Effects of Mortality Salience and Uncertainty on Implicit Attitude Toward Religion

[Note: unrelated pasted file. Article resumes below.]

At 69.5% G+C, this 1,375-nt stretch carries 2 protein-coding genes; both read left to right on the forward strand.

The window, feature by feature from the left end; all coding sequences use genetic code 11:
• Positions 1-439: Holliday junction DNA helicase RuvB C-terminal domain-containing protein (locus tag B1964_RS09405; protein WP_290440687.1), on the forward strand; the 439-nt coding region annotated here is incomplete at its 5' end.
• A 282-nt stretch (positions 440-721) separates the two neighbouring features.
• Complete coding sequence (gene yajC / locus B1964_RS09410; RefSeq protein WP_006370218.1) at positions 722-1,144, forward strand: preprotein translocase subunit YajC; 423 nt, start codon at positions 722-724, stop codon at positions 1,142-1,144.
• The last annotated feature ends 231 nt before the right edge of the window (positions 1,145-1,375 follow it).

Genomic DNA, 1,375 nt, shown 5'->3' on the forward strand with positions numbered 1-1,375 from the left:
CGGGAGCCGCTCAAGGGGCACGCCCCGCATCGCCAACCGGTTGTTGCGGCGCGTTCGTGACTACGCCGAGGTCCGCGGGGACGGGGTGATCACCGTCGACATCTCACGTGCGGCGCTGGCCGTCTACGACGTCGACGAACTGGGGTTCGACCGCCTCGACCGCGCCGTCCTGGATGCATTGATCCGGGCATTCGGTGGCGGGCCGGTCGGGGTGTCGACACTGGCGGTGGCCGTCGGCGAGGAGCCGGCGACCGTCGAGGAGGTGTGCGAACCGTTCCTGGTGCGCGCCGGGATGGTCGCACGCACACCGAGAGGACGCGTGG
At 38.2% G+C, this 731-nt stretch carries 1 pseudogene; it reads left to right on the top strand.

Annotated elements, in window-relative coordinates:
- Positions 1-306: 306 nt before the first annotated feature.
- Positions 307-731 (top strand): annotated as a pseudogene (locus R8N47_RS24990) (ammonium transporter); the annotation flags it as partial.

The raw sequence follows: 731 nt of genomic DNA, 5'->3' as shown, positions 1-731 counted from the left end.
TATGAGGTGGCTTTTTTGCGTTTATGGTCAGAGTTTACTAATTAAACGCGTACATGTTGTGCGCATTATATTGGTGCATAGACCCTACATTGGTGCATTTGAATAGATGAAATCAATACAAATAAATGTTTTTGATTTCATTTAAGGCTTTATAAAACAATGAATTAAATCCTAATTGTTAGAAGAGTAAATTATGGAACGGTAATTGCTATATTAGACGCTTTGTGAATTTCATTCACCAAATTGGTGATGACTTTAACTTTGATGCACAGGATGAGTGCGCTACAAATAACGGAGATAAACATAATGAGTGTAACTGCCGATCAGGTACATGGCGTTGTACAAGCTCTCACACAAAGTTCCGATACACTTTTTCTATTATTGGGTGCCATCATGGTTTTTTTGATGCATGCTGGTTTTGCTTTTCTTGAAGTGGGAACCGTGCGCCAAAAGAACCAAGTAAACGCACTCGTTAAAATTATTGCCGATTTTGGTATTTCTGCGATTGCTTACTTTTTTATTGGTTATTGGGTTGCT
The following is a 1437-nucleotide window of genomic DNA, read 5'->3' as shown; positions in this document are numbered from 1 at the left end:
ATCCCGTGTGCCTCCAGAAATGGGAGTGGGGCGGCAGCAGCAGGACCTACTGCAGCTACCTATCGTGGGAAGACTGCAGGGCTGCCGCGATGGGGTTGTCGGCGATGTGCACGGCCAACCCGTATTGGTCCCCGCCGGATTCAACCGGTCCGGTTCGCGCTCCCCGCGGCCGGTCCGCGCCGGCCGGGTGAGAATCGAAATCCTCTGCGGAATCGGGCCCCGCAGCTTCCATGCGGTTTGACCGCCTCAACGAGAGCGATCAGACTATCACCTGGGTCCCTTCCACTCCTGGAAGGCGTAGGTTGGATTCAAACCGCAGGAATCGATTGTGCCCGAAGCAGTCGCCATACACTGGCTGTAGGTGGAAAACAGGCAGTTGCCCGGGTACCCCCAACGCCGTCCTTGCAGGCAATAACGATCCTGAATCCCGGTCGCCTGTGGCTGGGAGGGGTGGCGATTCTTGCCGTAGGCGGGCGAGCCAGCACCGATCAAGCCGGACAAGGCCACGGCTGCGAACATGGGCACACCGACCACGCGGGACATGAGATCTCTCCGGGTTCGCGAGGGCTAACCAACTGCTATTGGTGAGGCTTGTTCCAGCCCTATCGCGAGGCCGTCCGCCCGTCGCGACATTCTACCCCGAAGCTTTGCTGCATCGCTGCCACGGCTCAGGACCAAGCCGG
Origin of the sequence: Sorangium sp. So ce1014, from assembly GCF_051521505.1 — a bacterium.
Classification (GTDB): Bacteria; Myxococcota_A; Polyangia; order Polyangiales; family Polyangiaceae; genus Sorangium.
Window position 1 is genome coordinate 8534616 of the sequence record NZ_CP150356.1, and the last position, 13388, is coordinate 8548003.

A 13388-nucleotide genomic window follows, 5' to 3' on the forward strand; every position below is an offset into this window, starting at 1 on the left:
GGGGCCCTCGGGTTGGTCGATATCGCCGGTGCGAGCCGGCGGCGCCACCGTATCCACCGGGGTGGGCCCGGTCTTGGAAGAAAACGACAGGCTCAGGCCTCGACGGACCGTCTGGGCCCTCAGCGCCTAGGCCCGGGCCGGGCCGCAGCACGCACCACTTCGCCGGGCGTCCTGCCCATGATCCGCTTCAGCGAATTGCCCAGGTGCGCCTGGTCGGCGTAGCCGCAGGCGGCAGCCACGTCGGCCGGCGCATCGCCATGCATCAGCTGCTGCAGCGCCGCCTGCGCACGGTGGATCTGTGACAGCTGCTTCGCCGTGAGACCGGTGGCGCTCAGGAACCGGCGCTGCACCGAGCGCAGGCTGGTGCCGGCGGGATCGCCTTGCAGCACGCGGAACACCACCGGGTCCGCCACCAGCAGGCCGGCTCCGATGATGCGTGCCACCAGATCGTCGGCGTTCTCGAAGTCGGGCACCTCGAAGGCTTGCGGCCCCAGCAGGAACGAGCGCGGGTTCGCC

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Reminders of death and personal uncertainty are so distressing that many individuals turn to religion for protection against the fears these reminders can conjure. To investigate this, the current study compared the effects of mortality salience (MS) and uncertainty salience (US) on implicit attitude toward religion. Differences in effects of MS and US on implicit positive attitude toward religion were predicted. A sample of 45 religious female undergraduates participated. After completing a demographic questionnaire, implicit measures of attitude toward religion were assessed using an affective priming task (APT) measuring reaction times (RT) to word valence classification following religious image primes. Participants then completed a written response to a prompt priming MS, US, or a control topic. A second APT tested changes in implicit attitude toward religion following this manipulation. A mixed ANOVA compared valence biases within repeated measures of APTs, between manipulation conditions, and between ethnicities. Results revealed a significant 4-way interaction between time, word valence, condition, and ethnicity. Results suggest that neither MS nor US induced significant changes in attitude toward religion that would imply greater defense of worldviews (i.e. more positive attitude toward religion) following existential distress.